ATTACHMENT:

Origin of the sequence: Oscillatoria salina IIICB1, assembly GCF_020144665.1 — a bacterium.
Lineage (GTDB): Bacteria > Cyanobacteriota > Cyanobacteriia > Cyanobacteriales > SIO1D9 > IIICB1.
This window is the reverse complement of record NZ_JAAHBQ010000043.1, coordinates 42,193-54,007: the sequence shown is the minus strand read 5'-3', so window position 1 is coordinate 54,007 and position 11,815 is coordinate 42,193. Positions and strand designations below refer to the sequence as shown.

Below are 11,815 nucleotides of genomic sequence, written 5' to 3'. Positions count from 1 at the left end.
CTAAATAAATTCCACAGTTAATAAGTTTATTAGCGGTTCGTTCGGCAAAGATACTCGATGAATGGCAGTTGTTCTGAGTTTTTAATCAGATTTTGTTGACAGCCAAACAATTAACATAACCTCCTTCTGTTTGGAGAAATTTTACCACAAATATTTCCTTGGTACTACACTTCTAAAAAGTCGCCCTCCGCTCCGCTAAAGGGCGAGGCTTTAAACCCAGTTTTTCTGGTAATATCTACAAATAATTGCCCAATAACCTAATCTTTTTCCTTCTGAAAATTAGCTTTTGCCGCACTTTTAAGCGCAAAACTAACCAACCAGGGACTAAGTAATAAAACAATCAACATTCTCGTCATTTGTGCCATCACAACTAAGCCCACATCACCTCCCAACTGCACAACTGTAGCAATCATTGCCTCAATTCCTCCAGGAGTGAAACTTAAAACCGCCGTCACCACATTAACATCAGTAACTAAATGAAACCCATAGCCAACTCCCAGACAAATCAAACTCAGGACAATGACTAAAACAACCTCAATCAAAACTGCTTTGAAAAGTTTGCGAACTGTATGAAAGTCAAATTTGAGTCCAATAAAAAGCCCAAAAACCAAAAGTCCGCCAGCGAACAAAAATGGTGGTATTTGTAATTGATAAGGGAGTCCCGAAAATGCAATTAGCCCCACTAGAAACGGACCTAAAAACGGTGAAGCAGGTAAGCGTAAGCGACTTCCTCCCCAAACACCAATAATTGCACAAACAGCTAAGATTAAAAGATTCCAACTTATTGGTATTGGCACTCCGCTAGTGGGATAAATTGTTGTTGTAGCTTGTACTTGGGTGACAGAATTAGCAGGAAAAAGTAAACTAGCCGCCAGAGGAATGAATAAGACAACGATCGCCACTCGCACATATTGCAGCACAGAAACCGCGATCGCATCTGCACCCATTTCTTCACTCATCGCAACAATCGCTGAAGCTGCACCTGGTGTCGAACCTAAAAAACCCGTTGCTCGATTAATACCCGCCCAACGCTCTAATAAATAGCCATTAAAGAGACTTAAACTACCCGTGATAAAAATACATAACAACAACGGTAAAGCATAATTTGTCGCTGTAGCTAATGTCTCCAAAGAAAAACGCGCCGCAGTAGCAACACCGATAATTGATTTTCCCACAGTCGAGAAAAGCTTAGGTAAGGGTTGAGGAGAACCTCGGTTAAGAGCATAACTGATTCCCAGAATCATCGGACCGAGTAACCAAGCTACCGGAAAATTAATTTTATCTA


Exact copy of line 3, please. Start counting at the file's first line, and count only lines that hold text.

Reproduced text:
This window is the reverse complement of record NZ_JAAHBQ010000043.1, coordinates 42,193-54,007: the sequence shown is the minus strand read 5'-3', so window position 1 is coordinate 54,007 and position 11,815 is coordinate 42,193. Positions and strand designations below refer to the sequence as shown.